Your MF buying plan to replace SIP

I am happy to note both the readership and the reactions to my last post on how I planned to buy my large cap oriented MF now. As some of you have rightly pointed out the general framework of investing can be tried out for other categories of funds too, of course the relevant indices would be different. Also, it is possible to track the Mutual fund NAV itself instead of index levels but that data is not easily available. Maybe some reader can try to make a calculator that outputs such information readily. The method will definitely be better if you have information about 200 DMA for the relevant MF NAV etc.

Now many people have got back to me and said that even though at a logical level my plan makes sense there are a few serious issues if they try to implement it. Let us first outline those issues before I respond to them:-

  1. What will happen if the market keeps going up as in a bull run – does it mean we do not buy MF at all?
  2. You want to buy at a particular level, but the markets may go down more.
  3. I may not have 20 % of my planned investment with me when it is time to buy the MF based on your suggestion.

For starters, I think it is very unlikely that we will have a multi-year bull run any time soon. But, even if we do, it does not mean that you will not be buying MF through this method. You need to understand that in a bull run too, there are often corrections and some of them are rather deep. In such situations the 50 DMA and 30 DMA will keep declining and you can buy when the difference between these and market levels is minimal. Of course if the correction is such that the current market level goes below the 30 DMA then it will be ideal.

The second issue is that you must fix a level at which you want to buy. However, this is not sacrosanct and you will evaluate the market situation before you actually buy. For example, I want to buy my large cap MF when Nifty reaches 7800. Now, if I see the Nifty falling rapidly due to some adverse sentiments related to the Fed rate hike in the US, I will obviously wait for a couple of days to see where things go. You always need to have an idea of a level at which you want to buy ( or sell ) in the markets but you decide on the actual transaction based on the ground situation.

The third issue is the availability of money to buy the required units at the right time. There are no easy answers to this but one simple way can be to have a slightly inflated Emergency fund. Of course, you must remember to replenish it as quickly as you can, preferably on the next pay day.

Now that we have addressed all these issues, let me give you an investment approach that I follow myself and recommend to others. You need to understand it completely and implement fully if you are interested, half measures will not do.

  • 3 portfolios Debt, MF and Stocks are all you have.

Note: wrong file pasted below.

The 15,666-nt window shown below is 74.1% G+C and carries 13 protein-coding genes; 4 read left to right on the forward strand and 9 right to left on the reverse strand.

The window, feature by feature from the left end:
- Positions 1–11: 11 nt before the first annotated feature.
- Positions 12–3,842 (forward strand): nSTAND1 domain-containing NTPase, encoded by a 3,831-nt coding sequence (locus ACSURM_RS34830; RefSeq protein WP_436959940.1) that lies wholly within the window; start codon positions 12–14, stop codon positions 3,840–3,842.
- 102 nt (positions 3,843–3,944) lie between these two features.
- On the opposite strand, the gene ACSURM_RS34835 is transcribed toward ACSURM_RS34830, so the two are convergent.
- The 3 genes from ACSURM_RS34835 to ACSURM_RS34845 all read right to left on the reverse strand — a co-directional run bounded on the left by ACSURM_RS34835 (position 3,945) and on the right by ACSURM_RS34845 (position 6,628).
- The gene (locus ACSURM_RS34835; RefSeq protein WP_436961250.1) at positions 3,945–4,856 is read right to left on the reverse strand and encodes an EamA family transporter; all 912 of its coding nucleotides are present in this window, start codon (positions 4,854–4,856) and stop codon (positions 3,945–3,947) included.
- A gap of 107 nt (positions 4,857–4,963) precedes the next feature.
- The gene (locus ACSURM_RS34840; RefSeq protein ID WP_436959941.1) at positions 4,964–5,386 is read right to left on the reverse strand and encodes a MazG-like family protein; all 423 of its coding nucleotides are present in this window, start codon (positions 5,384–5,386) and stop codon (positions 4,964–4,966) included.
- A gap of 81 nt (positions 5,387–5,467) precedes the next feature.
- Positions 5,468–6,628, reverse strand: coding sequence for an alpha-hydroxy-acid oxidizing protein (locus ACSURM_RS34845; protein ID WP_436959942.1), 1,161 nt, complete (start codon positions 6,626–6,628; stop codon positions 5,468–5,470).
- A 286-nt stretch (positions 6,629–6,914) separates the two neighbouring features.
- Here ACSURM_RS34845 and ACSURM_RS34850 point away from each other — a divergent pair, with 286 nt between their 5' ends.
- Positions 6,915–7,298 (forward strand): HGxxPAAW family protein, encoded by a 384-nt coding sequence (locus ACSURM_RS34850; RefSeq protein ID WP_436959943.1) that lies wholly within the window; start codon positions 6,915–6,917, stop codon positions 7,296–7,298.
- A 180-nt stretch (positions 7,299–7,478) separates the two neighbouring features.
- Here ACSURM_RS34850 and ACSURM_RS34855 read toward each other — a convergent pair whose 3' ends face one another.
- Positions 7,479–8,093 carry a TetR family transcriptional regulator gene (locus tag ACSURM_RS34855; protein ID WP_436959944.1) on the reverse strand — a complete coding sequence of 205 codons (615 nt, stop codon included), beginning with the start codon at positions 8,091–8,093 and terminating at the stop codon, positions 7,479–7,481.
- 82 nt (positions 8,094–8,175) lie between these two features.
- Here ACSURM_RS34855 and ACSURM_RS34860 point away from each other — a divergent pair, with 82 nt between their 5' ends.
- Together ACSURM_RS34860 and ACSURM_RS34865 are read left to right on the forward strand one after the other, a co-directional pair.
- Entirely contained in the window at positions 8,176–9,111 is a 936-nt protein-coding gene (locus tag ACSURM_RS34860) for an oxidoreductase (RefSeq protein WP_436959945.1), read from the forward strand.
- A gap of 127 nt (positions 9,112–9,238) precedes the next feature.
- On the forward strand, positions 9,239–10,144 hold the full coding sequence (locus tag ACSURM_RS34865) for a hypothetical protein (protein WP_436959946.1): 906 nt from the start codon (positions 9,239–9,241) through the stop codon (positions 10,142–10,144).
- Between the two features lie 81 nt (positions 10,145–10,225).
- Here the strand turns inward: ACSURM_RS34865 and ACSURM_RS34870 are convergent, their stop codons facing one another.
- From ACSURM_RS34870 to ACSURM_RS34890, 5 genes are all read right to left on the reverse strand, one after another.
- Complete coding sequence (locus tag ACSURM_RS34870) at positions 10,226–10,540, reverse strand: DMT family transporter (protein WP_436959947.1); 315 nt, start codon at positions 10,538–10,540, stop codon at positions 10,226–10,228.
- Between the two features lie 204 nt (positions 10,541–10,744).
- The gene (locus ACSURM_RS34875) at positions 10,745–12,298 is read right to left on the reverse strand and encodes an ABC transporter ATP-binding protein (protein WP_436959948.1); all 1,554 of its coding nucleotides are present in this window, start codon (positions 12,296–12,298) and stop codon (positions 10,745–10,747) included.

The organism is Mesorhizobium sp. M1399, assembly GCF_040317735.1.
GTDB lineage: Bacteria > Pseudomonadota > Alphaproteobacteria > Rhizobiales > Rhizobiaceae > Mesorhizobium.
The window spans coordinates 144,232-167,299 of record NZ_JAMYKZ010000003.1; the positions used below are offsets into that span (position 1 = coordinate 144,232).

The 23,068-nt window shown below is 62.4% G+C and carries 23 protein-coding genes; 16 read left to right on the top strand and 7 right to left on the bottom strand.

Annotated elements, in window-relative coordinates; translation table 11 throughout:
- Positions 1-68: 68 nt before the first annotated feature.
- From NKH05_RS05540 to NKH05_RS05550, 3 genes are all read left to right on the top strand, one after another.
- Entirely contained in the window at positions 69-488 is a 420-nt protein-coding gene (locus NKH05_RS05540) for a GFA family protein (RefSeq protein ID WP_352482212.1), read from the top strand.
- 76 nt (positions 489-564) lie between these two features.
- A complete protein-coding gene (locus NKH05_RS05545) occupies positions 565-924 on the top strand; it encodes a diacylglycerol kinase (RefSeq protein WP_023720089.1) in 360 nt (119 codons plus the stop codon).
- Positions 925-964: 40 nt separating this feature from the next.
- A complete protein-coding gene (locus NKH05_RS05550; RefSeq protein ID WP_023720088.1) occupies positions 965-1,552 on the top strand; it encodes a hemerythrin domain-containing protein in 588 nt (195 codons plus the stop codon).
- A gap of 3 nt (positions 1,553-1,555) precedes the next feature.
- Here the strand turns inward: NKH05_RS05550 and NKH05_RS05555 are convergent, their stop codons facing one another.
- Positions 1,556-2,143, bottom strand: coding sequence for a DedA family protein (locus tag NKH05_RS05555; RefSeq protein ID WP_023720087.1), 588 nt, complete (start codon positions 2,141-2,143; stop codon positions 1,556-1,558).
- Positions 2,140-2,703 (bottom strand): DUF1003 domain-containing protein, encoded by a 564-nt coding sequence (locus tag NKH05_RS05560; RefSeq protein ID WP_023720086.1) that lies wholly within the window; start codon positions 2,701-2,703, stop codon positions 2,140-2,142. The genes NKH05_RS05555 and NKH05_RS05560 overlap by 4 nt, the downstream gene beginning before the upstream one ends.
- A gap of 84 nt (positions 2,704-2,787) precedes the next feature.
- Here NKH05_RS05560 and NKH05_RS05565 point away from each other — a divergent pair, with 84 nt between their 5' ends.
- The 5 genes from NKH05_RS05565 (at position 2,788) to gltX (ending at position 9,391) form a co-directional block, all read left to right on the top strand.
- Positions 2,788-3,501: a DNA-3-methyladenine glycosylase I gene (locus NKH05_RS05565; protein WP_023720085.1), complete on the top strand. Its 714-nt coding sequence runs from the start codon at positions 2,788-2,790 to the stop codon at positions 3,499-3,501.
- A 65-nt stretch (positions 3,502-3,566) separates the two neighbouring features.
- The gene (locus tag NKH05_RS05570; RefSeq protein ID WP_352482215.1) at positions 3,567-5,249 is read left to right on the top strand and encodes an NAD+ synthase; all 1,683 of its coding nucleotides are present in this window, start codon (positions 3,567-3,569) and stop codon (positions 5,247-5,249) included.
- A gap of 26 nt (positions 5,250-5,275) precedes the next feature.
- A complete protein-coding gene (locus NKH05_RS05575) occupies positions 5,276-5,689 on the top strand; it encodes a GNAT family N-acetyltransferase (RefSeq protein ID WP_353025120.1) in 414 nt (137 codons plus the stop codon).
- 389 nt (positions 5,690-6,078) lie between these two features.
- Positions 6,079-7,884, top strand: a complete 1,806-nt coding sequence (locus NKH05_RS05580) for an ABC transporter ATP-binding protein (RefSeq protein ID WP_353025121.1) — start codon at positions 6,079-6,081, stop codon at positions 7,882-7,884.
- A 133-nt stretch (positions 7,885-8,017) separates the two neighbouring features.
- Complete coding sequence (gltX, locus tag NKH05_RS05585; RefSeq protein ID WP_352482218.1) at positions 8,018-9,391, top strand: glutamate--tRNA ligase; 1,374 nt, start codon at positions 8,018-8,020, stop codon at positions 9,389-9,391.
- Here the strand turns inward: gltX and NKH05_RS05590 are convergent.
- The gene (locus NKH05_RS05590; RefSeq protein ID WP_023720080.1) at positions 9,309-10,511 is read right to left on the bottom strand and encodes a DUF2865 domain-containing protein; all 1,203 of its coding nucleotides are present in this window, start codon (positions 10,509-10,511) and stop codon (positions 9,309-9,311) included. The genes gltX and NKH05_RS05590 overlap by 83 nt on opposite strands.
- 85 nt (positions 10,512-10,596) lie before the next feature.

• Decide on your overall annual investment and their break-up. For example you can say 3 lacs of Debt ( PF and PPF equally), 3 lacs of MF and 1 lac of stocks. This is just an example.
  • In the starting months if you are not investing in MF due to market levels not being appropriate, invest in PPF or stocks.
  • Once you run out of PPF amount of 1.5 lacs and stocks of 1 lac then keep the money in Liquid funds or just let it be in SB account.

At the end of the day you need to decide how you will invest for yourself. If you still think that standard SIP with the same amount being put on the same date every month, irrespective of the market levels is really the way you want to go about things, then you should do so. It is important to feel comfortable about what you do.

You just need to make sure that your comfort is not based on the fact that you do not know a better way – well, now you do.

My MF buying plan – for large cap funds

Over the past few months I have written several posts on why I do not think investing in the SIP mode in MF is the right way to go about things. Yes, I myself have done it for a long time of 7 years but once you realize that it is a wrong method you need to change. Readers who are interested in understanding my thought process could go and read these posts. The current one is more about the mechanism that I am currently following in order to buy MF.

In this post let me talk of buying large cap oriented MF, which is one category of funds that most investors want to invest in. My last SIP in this category was in ICICI Focused Bluechip – Direct plan and I want to continue in the same fund. Now, had I continued in the SIP mode, my investment of 5000 would have been on tne 7th of each month. In the present context I have not bought anything since October. My plan is to invest about 70000 in this fund between now and 2016 end.

If you look at some of the NIFTY data points closely, you will observe the following. This data is available on several websites.